DOGOS: OPQAM’s Root Grows Into A Mighty Shmup Oak


dogos_02 Developer OPQAM’s first game, Project Root was and is a pretty solid modern take on the top down arcade shooter that slowed the pace down and opened up its maps to allow for near total freedom to fly and blast enemies through some fairly lengthy missions. That game really felt like a modern take on Thunder Force II‘s top-down sections, but some critics and gamers didn’t “get” the game’s seemingly languid pacing at all, opting to call it “boring” when this wasn’t the case. To each his or her own, I suppose… but this guy thinks a lot of people got it wrong.


Still, it seems OPQAM took the brickbats to heart in creating DOGOS, its upcoming PC, PS4, and Xbox One follow up, set to land soon as another digital-only release. It’s been Greenlit on Steam and looks as if it’ll be a big hit for the Recent hands-on time with a three-mission build shows the developer has hit on a great combination of classic shmup gameplay set in an more structured open map that almost gives the game the feeling of a dungeon crawler. There’s a story here to follow about Desmond Phoenix, a lone pilot tasked with some heavy duty mission work on an enemy-packed planet, but I’ll save that for the full review later. What you need to know is the game controls like a dream so far and the go-anywhere aspect coupled with the ship maneuverability really stand out. Yes, there are bosses and mini-boss ships to face off against with players needing to shoot aerial and ground targets as they fly around each large level. While the camera is generally top-down, OPQAM notes a few cool features in the final product:


DOGOS Features

14 levels full of detail, with an open world approach. Navigate them as you wish.
Beautiful and detailed level design. Gorgeous textures and awesome dynamic illumination.

Dynamic in-game camera changes offers a complete new form of gameplay in games like this.

A huge variety of enemies and bosses obligate you to create new strategies at every minute, ensuring hours of fun.


4 levels of difficulty deliver gameplay possibilities to the newcomer and most experienced players alike.

We offer you a high level of sound and music originality and of course, high definition graphics. This game is gonna blow your senses away.

Running at 60 fps at 1080p resolution amid the chaos of alien warfare, will truly test your senses and reflexes.
So… try not Blink if you want to stay alive.

Ships, armament, skins, try all the configurations you want until you find the one that fits you.

If there’s an issue some will have, it’s the game’s solo play focus leaves out co-op or online fun. As a solo play fan, yours truly doesn’t mind at all. This is the sort of game one can sink many hours into and come up for air later not missing the elbow to the ribs or over headphones ribbing one gets when playing with others. That said, I’m sure OPQAM has plans to use what they learn here to make a bigger, badder game down the road. I say they look up who owns that Armada license and come up with a solo and MP homage or reboot. That game was a SUPER sleeper and truly deserves a modern reworking.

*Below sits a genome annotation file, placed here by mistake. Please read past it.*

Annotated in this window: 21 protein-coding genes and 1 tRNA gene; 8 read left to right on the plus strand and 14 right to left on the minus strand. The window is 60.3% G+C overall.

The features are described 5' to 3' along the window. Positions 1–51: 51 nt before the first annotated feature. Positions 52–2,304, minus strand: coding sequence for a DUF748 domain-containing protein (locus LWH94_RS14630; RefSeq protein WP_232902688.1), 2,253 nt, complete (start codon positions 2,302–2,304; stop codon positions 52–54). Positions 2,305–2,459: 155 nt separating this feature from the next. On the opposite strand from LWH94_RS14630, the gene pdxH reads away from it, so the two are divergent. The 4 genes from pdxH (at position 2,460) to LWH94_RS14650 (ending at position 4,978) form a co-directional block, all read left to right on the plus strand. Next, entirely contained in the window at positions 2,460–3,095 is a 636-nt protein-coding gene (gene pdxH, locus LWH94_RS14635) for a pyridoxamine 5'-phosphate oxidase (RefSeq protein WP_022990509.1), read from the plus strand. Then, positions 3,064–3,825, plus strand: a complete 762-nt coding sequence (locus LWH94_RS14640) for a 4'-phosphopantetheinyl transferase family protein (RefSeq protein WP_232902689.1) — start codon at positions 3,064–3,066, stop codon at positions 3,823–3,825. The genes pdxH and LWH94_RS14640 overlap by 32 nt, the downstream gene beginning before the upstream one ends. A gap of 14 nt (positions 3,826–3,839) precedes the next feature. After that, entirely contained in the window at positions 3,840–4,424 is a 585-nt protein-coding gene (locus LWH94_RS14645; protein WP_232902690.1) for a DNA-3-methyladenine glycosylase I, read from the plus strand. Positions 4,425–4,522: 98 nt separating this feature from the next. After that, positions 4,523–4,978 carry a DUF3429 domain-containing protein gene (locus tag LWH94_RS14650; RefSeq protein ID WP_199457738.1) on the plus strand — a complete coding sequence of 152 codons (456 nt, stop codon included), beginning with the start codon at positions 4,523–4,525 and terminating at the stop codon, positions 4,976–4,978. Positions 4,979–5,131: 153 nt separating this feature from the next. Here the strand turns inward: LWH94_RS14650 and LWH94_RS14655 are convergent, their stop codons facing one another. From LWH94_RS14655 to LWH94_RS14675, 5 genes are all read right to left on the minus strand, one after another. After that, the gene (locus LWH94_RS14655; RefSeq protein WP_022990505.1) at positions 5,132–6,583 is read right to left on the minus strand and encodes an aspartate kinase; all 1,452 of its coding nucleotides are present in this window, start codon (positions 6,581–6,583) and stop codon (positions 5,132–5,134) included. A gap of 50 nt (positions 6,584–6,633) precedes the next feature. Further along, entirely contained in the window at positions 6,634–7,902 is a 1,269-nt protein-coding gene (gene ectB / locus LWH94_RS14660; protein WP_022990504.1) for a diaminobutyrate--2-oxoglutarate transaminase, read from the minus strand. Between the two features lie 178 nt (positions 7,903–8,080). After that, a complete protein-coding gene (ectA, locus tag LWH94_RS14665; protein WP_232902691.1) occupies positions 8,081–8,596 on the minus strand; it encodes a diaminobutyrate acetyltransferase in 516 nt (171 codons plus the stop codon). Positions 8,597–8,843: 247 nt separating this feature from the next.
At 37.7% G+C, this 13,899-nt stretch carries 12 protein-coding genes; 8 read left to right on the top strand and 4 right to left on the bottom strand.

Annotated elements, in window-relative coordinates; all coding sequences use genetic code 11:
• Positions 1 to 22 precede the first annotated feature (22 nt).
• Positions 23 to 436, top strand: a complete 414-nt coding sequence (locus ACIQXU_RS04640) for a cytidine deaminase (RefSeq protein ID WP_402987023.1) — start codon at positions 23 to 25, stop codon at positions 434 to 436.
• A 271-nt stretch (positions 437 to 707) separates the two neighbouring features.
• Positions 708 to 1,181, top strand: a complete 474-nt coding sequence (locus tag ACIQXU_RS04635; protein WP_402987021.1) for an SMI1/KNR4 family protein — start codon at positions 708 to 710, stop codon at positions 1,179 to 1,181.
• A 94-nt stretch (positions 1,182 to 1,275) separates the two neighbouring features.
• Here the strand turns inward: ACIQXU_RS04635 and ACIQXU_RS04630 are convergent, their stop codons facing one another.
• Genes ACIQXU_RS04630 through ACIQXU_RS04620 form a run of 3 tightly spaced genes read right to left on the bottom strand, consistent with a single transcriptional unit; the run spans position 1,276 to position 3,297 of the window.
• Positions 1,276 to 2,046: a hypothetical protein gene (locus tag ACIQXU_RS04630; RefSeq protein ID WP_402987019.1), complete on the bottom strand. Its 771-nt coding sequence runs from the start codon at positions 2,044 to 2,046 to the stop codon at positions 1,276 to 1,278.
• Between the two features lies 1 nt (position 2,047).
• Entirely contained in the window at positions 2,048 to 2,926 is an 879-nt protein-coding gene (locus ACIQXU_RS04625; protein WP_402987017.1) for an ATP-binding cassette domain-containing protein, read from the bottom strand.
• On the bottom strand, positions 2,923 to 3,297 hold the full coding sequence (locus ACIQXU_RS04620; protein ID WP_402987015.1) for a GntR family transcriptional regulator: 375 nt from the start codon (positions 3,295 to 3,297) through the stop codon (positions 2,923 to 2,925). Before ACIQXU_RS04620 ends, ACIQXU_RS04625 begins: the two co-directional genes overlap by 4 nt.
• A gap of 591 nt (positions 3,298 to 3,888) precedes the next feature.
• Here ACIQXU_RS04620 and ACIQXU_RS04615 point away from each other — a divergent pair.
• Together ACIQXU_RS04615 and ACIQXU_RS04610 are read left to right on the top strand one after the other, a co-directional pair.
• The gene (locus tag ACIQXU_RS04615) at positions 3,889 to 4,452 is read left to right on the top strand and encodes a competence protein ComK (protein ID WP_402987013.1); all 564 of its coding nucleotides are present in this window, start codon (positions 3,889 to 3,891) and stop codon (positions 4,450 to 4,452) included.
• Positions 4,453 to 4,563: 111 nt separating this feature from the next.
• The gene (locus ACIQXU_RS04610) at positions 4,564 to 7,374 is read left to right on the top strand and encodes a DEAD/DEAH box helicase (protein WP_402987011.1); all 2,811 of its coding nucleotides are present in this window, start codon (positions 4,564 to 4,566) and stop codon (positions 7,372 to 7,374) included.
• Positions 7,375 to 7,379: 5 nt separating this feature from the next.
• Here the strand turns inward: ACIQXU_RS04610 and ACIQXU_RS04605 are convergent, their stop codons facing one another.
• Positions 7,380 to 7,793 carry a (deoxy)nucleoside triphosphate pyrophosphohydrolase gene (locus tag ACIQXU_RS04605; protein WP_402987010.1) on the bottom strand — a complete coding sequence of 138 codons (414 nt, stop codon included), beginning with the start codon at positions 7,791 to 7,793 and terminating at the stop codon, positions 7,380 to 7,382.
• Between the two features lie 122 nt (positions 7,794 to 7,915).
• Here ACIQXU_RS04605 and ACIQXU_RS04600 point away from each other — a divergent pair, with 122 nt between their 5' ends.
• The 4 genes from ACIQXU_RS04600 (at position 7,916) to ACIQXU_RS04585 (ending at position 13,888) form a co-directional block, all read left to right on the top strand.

While the maps are fairly large, the mapping system is a bit iffy. It’s accessible with the caveat that it needs to have a transparency slider so you can overlay it and not block the action. Calling it up is key in finding hidden areas on maps, but some gamers with not so good eyesight may want it full or half-screen as they play. The three maps in the build were a small taste of the game’s intended 14 level total, but all left a great impression of a game that’s going to be quite memorable. Cool weapons and pickups are here, the enemies are fierce but not too overwhelming (so far), and at the end of the last mission, guess who went back and played all over again? While the price point hasn’t been set as far as I know, I’m hoping this comes in at a decent enough cost that lets gamers who haven’t also pick up Project Root just to see the evolution between the two titles. OPQAM’s proprietary game engine makes for quite a looker of a game, stuff blows up extremely well (a must, right), and the takeaway here is genre fans will have a fine example of a modern shmup they’ll be proud to show off and replay often.


Back with more on DOGOS soon – stay tuned.

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